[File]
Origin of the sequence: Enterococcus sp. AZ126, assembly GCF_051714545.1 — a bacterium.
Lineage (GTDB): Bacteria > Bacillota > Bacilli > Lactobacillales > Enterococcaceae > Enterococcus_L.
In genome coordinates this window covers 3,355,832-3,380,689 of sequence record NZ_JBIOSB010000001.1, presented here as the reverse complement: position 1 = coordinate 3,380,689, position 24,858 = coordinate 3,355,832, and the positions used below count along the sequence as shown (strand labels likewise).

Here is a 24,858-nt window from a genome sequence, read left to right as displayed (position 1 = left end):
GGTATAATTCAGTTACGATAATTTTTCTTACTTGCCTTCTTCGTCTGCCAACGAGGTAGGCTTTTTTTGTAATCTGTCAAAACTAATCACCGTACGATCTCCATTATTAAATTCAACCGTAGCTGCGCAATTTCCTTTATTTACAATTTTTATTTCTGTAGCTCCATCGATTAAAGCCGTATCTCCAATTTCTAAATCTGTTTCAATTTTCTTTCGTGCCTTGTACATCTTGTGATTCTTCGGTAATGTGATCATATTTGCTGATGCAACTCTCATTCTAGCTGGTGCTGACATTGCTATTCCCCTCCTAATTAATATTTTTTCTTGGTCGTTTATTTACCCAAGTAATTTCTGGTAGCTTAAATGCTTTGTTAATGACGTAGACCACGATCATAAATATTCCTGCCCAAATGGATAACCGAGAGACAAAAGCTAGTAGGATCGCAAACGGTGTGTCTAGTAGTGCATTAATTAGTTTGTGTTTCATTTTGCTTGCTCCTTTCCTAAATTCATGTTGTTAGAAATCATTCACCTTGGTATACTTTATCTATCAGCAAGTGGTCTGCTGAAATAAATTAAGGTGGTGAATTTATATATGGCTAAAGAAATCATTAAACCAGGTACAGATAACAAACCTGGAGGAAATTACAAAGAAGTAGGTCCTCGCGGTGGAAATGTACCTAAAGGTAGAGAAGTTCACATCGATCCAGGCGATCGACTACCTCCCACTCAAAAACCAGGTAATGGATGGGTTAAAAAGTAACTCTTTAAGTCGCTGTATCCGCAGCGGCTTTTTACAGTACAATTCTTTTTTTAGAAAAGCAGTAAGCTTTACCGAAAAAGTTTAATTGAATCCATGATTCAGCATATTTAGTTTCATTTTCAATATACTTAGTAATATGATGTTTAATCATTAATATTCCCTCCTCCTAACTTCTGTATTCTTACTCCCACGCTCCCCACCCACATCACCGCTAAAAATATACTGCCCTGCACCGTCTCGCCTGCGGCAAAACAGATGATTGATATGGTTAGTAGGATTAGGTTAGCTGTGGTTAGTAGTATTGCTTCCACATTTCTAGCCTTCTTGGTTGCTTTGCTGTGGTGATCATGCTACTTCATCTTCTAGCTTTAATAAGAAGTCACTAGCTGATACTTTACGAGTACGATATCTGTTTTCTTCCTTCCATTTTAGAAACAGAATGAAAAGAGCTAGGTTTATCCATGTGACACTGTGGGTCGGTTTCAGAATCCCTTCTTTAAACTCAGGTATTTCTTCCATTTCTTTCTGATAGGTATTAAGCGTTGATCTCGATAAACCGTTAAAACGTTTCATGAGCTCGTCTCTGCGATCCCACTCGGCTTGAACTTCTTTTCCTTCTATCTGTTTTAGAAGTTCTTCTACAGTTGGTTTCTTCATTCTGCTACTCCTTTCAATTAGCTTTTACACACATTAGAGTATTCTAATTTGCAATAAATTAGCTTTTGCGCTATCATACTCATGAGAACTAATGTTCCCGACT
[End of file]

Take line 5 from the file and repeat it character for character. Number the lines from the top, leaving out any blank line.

GGTATAATTCAGTTACGATAATTTTTCTTACTTGCCTTCTTCGTCTGCCAACGAGGTAGGCTTTTTTTGTAATCTGTCAAAACTAATCACCGTACGATCTCCATTATTAAATTCAACCGTAGCTGCGCAATTTCCTTTATTTACAATTTTTATTTCTGTAGCTCCATCGATTAAAGCCGTATCTCCAATTTCTAAATCTGTTTCAATTTTCTTTCGTGCCTTGTACATCTTGTGATTCTTCGGTAATGTGATCATATTTGCTGATGCAACTCTCATTCTAGCTGGTGCTGACATTGCTATTCCCCTCCTAATTAATATTTTTTCTTGGTCGTTTATTTACCCAAGTAATTTCTGGTAGCTTAAATGCTTTGTTAATGACGTAGACCACGATCATAAATATTCCTGCCCAAATGGATAACCGAGAGACAAAAGCTAGTAGGATCGCAAACGGTGTGTCTAGTAGTGCATTAATTAGTTTGTGTTTCATTTTGCTTGCTCCTTTCCTAAATTCATGTTGTTAGAAATCATTCACCTTGGTATACTTTATCTATCAGCAAGTGGTCTGCTGAAATAAATTAAGGTGGTGAATTTATATATGGCTAAAGAAATCATTAAACCAGGTACAGATAACAAACCTGGAGGAAATTACAAAGAAGTAGGTCCTCGCGGTGGAAATGTACCTAAAGGTAGAGAAGTTCACATCGATCCAGGCGATCGACTACCTCCCACTCAAAAACCAGGTAATGGATGGGTTAAAAAGTAACTCTTTAAGTCGCTGTATCCGCAGCGGCTTTTTACAGTACAATTCTTTTTTTAGAAAAGCAGTAAGCTTTACCGAAAAAGTTTAATTGAATCCATGATTCAGCATATTTAGTTTCATTTTCAATATACTTAGTAATATGATGTTTAATCATTAATATTCCCTCCTCCTAACTTCTGTATTCTTACTCCCACGCTCCCCACCCACATCACCGCTAAAAATATACTGCCCTGCACCGTCTCGCCTGCGGCAAAACAGATGATTGATATGGTTAGTAGGATTAGGTTAGCTGTGGTTAGTAGTATTGCTTCCACATTTCTAGCCTTCTTGGTTGCTTTGCTGTGGTGATCATGCTACTTCATCTTCTAGCTTTAATAAGAAGTCACTAGCTGATACTTTACGAGTACGATATCTGTTTTCTTCCTTCCATTTTAGAAACAGAATGAAAAGAGCTAGGTTTATCCATGTGACACTGTGGGTCGGTTTCAGAATCCCTTCTTTAAACTCAGGTATTTCTTCCATTTCTTTCTGATAGGTATTAAGCGTTGATCTCGATAAACCGTTAAAACGTTTCATGAGCTCGTCTCTGCGATCCCACTCGGCTTGAACTTCTTTTCCTTCTATCTGTTTTAGAAGTTCTTCTACAGTTGGTTTCTTCATTCTGCTACTCCTTTCAATTAGCTTTTACACACATTAGAGTATTCTAATTTGCAATAAATTAGCTTTTGCGCTATCATACTCATGAGAACTAATGTTCCCGACT